2. Shall be standard weight wrought iron or steel (galvanized or black), yellow brass (containing not more than 75% copper) or internally tinned or equivalently treated copper of iron pipe size. http://www.pgworks.com/documents/piping%20specs.pdf 1.4.2 Pipe exposed to the weather must be properly sized. Galvanized pipe or protectively coated wrought iron or steel pipe shall be used. http://www.uniongas.com/business/channel/codeclarification.pdf Due to the changes in natural gas content and plumbing practices, it was decided that "galvanized" pipe and fittings is now acceptable for use with natural gas if a person wishes to use it.
Who do you believe True hardware or Union Gas?
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You ignored and left out

In the first post (see what I left above for your reference) you stated galvanized is recommended for underground. This specifically states that it is not acceptable. Read what you wrote, read what was posted in the link that you referenced. See the contradiction?
Furthermore, I referenced Ace Hardware. Why are you bringing True Value into this? Having reading comprehension problems?
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wrote in message

Excuse me Edwin, you did reference Ace Hardware and not True Value, I did have a reading comprehension problem with that, I am not sure that matters much but I think I would take the word of a utility authority such as Union Gas over ANY hardware store chain regarding gas code regulations, wouldn't you?
I also said that galvanized pipe is prefered over black pipe for underground installation , and left out the fact that ALL underground pipe , including galvanized ,MUST be coated and wrapped except approved plastic. I recently installed 130ft. of 1" galvanized sched.40 pipe across a flat roof on a commercial building and had it approved and passed by local inspector as I am a Class 1 gas fitter. Are you?
Just in case you didn't check the reference:
Use of galvanized pipe in a natural gas piping system Code Clarification procedures issue date 1998-07 supercedes page issue date approved by section reference 01.9
QUESTION The new Code no longer specifically bans the use of galvanized piping in a natural gas system. By the Code silence on the use of it, is it now acceptable?
ANSWER Refer to Clause 5.2.1 in the Ontario Gas Utilisation Code. Galvanized pipe is steel, hot-dipped, zinc coated, welded and seamless pipe which complies with the ASTM A53 Standard. Black pipe is actually galvanized pipe that is treated with a black coating but still complies with the ASTM A53 Standard. In the past, the high sulphur and moisture content in the gas caused a vapour to form which was corrosive to the galvanised coating resulting in flaking off of the coating which plugged gas valves. Gas supplies are now dried and processed in a manner that removes 95% or more of the moisture and sulphur content. Also, at one time prior to the use of copper tubing, all water piping was galvanized pipe, which after installation could become confused with galvanized natural gas piping. Due to the changes in natural gas content and plumbing practices, it was decided that "galvanized" pipe and fittings is now acceptable for use with natural gas if a person wishes to use it.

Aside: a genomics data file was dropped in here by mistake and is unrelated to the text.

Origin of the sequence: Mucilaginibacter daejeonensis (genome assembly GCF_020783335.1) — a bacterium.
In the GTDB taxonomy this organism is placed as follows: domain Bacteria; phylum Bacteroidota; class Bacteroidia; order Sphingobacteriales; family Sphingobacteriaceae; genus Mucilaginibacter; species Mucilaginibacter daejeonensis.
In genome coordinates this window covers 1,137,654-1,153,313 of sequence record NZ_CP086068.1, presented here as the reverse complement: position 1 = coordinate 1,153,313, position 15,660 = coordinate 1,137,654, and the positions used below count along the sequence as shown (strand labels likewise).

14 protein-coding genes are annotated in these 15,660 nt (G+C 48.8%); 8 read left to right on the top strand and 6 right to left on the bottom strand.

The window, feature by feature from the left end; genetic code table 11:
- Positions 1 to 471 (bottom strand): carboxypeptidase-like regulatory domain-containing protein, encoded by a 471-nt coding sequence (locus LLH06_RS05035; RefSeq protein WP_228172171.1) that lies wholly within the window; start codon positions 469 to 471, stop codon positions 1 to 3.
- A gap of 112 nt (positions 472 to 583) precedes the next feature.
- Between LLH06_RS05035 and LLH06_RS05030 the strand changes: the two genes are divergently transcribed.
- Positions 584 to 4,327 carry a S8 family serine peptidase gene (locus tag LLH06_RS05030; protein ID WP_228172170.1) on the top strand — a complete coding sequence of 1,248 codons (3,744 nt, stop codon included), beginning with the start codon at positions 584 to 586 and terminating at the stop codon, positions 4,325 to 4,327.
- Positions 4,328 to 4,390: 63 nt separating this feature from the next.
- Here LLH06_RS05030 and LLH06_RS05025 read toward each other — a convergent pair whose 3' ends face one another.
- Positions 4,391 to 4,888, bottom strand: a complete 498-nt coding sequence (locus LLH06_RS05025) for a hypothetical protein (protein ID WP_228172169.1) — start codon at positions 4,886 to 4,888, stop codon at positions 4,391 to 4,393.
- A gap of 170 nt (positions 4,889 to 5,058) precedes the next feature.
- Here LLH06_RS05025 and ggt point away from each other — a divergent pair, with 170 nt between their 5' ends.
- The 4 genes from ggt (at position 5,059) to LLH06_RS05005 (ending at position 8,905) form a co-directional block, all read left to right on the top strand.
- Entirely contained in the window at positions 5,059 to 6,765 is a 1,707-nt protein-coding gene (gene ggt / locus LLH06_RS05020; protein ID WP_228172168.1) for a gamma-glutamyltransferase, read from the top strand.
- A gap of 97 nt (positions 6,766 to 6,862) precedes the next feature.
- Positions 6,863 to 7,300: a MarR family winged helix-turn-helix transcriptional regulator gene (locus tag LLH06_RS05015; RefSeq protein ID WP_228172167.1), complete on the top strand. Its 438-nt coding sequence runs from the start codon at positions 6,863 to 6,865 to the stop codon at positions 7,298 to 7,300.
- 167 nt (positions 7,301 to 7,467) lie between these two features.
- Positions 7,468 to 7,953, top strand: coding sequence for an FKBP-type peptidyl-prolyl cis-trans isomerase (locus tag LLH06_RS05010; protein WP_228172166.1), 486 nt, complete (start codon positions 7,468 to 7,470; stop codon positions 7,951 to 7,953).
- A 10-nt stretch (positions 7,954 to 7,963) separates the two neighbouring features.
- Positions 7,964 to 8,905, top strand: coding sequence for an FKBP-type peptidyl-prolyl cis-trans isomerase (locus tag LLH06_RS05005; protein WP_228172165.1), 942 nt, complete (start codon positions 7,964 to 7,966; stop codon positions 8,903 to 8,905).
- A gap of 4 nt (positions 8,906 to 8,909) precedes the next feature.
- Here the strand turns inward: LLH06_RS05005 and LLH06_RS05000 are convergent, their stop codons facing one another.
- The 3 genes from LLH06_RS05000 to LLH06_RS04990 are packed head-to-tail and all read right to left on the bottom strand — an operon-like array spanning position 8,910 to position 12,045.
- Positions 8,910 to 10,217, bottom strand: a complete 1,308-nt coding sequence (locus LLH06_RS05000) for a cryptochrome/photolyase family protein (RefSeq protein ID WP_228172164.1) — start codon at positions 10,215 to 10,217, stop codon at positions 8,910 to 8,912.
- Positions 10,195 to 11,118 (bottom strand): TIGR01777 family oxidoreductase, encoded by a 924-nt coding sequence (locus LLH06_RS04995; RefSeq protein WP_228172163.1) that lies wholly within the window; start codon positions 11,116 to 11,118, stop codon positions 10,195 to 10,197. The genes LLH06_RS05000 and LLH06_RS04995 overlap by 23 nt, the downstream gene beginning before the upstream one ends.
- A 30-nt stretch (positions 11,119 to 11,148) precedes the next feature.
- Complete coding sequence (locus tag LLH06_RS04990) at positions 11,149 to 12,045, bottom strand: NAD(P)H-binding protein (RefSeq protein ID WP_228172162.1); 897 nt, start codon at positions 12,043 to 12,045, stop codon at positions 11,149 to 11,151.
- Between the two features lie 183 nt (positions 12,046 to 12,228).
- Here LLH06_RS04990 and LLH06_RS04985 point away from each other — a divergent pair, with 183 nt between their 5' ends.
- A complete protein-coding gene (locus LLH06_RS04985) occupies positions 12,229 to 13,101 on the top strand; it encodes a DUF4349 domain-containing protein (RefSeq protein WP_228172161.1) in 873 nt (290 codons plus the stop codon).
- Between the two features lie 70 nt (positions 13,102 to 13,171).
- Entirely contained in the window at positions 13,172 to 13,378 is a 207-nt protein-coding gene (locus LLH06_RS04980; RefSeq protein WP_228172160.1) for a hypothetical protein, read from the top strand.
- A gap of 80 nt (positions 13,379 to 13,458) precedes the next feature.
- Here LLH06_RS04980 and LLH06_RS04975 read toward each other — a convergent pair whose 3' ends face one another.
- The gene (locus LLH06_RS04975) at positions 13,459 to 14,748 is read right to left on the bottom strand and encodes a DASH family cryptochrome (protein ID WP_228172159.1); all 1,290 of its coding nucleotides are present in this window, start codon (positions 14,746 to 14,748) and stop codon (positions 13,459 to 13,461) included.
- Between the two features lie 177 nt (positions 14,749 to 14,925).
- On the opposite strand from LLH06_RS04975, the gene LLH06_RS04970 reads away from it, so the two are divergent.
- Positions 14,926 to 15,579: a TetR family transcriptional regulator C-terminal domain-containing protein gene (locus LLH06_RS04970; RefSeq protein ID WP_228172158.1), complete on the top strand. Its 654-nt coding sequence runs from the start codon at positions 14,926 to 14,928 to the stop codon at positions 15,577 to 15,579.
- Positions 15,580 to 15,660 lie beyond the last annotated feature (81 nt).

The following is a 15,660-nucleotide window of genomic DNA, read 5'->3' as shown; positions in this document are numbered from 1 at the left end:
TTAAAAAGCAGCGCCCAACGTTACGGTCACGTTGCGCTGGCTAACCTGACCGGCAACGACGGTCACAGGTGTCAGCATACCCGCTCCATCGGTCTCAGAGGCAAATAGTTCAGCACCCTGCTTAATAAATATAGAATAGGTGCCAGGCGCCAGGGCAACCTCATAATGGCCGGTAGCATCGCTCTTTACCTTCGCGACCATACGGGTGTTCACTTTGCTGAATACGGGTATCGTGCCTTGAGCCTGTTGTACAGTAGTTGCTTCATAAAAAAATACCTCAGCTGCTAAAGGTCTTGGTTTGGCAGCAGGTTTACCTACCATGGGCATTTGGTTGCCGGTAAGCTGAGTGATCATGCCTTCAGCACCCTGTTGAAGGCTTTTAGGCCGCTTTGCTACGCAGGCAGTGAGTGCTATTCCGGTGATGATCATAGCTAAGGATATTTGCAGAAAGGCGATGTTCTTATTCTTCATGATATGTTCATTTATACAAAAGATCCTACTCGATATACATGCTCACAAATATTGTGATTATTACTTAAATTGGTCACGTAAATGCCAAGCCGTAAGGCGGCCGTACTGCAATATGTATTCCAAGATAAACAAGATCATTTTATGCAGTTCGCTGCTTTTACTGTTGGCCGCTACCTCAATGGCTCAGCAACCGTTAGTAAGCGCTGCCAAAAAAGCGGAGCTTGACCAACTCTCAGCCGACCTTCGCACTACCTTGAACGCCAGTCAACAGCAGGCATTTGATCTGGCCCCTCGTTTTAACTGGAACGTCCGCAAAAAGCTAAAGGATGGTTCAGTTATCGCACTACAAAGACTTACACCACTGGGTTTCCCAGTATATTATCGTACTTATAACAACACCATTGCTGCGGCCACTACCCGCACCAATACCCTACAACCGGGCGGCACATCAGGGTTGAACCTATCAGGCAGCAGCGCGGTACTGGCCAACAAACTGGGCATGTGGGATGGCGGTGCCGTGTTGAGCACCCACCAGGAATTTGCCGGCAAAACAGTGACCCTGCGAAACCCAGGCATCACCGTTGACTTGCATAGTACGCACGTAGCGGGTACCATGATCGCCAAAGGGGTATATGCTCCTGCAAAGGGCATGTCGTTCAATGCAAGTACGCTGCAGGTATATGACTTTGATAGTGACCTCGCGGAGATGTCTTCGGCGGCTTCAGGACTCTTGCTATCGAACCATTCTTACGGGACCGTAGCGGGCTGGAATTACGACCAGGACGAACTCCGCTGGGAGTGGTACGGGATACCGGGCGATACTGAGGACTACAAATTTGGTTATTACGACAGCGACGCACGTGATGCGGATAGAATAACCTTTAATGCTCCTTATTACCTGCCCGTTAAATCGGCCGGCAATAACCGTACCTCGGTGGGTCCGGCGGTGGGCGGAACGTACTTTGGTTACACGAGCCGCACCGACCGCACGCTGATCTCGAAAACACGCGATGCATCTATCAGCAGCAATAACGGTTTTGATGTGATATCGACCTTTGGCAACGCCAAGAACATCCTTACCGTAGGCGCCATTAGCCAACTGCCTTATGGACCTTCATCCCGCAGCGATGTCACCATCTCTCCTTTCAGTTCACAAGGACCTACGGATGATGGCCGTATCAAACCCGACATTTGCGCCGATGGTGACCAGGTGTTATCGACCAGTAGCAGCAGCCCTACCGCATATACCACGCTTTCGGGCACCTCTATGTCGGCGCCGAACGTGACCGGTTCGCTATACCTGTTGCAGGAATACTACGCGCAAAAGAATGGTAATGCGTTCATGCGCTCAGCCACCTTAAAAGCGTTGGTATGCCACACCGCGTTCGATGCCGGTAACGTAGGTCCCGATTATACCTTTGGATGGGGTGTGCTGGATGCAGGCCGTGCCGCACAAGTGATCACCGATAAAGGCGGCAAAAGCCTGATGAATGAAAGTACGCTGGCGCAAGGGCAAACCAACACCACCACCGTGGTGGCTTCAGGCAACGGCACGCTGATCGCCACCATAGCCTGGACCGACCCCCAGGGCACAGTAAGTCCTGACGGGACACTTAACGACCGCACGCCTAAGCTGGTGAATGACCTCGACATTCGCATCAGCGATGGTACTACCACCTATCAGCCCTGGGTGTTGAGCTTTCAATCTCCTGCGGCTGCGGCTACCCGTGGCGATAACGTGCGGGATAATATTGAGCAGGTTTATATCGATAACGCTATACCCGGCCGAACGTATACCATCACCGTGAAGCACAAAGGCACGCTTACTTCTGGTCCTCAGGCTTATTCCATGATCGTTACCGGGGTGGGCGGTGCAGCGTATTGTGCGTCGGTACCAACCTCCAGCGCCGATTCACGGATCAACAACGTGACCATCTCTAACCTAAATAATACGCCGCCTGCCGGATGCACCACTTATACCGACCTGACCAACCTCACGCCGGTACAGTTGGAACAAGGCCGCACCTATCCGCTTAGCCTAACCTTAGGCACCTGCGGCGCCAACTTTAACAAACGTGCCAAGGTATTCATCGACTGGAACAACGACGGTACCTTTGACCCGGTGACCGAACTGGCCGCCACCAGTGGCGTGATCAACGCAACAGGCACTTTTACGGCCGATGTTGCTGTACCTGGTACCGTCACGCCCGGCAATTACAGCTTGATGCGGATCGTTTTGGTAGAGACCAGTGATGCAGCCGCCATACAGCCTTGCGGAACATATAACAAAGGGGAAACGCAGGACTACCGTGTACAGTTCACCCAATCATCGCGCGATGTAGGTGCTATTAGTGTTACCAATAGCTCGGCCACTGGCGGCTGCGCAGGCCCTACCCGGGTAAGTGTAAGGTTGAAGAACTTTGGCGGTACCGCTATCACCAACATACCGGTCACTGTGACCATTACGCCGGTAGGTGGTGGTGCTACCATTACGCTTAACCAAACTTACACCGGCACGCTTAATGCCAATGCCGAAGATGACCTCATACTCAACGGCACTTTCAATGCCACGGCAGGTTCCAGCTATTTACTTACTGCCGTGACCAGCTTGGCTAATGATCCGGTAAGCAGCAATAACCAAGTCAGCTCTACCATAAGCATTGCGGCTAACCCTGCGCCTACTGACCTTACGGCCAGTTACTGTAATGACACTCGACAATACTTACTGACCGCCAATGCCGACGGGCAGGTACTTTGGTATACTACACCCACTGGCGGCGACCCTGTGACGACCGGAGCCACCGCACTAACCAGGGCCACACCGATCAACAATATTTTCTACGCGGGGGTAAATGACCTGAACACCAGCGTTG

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No, I'd take the word of the local inspector. In the town where our factory is, galvanized is still not allowed. Easier to use black pipe than to try and argue with him.

That is what I questioned. That is why I referenced

From your statement it is easy to infer galvanized is all that is needed underground. We both know that it is not.

No, I hire one as needed. That is not always a good thing. I certainly hope you are better than the first one I used.
When I had a boiler installed, the pipefitters were from the next state and did not have a local gasfitters license. I had to hire a gasfitter. What a joke. He had the plant shut down for four hours to thread a 4" pipe that the other guys could have cut and welded in 15 minutes. He had the right piece of paper to satisfy the inspector though. Fortunately, I've since found a good one.
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kool wrote:

...
No, it's code in many places and was based on corrosion tests/results.
There's a fairly recent paper on it on the web that confirms some issues still (mostly w/ imported LNG) that I looked at not very long ago but I'm not interested enough to dig it up again at the moment.
--
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On Jul 17, 5:47 am, snipped-for-privacy@nomail.com wrote:

Having spent a number of years in retail, working for a couple different retailers, I can tell you the problem is not the employees. They are doing the best job they can for the pay they get and the training they (don't) receive.
Retail corporation see only one thing: $$$. Our culture's pay-at-the- pump mentality (I go in, get what I want, and leave with a minimum of interaction) has spread such that the service industry thinks we customers don't want help anywhere, anytime, therefore knowledgeable sales people are an undue burden on the profit margin. They see no benefit in paying a reasonably-sized, well-trained sales staff a decent wage (or commission) because they believe customers don't want help, they just want cheap.
And the fact that stores like Wal-Mart are growing while stores like Nordstrom, Men's Wearhouse and others with a reputation for high- quality customer service just proves corporations' point. In fact, I will hazard a guess that the fact you went to Wal-Mart rather than a hardware store (real or Lowe's Depot) proves the point as well.
You want customer service (and you needed customer service since the store didn't have what you were looking for), you gotta go to a store where people are paid to know their business. And those are increasingly harder to find.